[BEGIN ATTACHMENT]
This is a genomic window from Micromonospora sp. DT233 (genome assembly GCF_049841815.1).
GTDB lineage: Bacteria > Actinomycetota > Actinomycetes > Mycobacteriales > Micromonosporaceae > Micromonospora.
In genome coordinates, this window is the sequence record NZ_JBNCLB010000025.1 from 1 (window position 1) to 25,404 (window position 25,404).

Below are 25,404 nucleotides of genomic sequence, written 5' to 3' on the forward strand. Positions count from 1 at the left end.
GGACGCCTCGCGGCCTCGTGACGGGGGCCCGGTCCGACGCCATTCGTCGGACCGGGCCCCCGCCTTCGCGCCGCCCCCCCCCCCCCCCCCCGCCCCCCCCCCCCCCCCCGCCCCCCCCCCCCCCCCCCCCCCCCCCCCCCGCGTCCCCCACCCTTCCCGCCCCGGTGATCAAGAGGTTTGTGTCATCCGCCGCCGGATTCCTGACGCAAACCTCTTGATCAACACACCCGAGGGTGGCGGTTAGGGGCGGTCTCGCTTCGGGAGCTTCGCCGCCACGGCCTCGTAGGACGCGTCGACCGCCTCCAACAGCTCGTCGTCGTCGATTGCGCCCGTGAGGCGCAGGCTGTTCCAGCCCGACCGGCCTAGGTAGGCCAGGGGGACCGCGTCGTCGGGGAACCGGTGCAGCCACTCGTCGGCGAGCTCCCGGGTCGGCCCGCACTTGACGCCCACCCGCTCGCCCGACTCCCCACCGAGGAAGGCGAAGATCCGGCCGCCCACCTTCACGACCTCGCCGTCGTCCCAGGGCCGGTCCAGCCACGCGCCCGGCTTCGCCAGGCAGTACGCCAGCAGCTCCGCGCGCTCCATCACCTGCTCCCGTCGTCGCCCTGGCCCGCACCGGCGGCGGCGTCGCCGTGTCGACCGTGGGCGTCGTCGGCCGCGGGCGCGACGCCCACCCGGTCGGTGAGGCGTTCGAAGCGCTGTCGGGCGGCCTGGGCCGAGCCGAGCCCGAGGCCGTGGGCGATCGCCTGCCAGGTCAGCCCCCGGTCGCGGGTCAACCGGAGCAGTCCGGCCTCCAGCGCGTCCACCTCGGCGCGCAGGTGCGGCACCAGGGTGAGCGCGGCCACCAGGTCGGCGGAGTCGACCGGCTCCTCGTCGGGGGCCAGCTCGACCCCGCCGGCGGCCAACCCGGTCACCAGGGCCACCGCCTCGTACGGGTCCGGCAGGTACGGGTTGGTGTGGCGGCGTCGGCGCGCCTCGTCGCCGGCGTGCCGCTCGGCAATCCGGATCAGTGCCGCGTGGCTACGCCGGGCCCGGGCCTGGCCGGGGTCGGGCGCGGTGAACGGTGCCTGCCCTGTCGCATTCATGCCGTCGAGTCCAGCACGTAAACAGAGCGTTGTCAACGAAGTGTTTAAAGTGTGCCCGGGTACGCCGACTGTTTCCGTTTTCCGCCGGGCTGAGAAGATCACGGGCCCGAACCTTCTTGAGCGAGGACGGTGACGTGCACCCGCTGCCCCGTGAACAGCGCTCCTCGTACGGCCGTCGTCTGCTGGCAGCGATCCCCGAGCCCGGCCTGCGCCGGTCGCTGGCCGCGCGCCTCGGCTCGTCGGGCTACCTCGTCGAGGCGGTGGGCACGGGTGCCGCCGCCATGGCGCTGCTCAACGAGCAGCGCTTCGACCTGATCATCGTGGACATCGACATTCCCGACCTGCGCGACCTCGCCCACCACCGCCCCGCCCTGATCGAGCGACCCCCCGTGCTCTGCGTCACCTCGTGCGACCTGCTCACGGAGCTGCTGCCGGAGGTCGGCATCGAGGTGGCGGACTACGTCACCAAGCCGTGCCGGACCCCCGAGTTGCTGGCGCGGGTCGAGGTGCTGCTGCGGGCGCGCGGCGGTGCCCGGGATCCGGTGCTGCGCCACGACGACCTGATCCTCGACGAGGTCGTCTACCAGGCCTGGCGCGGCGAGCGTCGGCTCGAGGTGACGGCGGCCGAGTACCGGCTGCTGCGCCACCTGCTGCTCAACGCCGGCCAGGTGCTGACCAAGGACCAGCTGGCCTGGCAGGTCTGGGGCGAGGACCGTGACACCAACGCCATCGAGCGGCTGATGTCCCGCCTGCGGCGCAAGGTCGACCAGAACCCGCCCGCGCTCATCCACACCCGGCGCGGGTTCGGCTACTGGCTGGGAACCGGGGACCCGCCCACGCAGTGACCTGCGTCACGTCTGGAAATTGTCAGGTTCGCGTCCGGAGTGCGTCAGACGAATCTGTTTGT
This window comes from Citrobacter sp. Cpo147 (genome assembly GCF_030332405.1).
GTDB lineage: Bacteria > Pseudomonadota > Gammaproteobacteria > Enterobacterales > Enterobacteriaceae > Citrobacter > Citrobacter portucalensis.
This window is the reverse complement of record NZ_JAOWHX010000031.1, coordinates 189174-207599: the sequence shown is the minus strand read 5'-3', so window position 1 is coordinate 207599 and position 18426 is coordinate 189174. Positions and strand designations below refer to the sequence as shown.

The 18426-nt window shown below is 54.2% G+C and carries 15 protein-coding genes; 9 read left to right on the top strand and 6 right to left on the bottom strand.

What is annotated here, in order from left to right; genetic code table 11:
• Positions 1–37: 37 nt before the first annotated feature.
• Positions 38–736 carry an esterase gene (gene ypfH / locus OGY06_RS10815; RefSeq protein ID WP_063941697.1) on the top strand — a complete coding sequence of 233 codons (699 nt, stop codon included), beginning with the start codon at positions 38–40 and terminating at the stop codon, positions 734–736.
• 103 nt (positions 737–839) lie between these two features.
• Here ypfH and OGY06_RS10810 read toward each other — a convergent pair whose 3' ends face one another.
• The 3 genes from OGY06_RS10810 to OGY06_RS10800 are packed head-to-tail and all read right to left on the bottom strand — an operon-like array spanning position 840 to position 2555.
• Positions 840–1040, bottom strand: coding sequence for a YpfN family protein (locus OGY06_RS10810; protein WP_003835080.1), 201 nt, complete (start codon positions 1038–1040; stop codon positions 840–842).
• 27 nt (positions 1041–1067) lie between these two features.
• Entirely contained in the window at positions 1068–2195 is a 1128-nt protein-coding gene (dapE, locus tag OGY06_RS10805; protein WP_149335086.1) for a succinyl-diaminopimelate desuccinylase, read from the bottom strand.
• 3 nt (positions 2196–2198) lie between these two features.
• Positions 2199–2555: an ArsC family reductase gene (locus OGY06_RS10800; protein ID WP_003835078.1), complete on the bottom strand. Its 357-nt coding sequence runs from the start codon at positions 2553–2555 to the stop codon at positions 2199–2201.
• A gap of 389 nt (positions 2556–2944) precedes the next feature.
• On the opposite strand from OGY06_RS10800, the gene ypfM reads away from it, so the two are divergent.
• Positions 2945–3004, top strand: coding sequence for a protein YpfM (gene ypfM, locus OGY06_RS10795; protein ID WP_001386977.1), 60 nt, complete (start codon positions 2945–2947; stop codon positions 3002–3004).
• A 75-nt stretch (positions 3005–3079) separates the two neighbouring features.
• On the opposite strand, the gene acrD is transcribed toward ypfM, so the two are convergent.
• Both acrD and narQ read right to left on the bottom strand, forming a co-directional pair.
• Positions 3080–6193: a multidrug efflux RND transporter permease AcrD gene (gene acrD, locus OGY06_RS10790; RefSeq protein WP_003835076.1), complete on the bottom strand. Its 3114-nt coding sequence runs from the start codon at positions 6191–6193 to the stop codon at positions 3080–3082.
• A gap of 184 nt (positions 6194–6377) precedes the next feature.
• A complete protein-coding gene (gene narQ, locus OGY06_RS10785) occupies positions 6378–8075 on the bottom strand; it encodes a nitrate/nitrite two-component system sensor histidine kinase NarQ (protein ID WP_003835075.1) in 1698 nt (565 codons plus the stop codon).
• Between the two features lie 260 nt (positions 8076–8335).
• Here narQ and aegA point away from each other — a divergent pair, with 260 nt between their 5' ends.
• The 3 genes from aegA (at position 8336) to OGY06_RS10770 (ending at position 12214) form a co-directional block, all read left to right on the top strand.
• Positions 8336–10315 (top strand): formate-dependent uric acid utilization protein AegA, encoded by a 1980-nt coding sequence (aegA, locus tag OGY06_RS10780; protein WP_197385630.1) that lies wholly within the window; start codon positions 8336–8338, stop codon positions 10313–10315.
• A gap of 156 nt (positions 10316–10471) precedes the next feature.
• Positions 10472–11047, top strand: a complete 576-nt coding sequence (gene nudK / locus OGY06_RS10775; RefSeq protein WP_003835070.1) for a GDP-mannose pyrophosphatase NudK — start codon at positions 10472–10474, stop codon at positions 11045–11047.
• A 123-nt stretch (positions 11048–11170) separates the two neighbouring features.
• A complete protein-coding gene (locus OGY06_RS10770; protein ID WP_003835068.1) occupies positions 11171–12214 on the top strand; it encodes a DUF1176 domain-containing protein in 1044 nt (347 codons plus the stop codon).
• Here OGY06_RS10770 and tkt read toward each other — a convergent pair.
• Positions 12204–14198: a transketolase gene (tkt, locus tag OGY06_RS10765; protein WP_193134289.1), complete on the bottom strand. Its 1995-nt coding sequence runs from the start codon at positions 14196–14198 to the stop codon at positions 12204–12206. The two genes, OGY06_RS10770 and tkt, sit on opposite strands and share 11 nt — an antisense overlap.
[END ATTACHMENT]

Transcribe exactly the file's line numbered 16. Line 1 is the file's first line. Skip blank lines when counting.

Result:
• Positions 840–1040, bottom strand: coding sequence for a YpfN family protein (locus OGY06_RS10810; protein WP_003835080.1), 201 nt, complete (start codon positions 1038–1040; stop codon positions 840–842).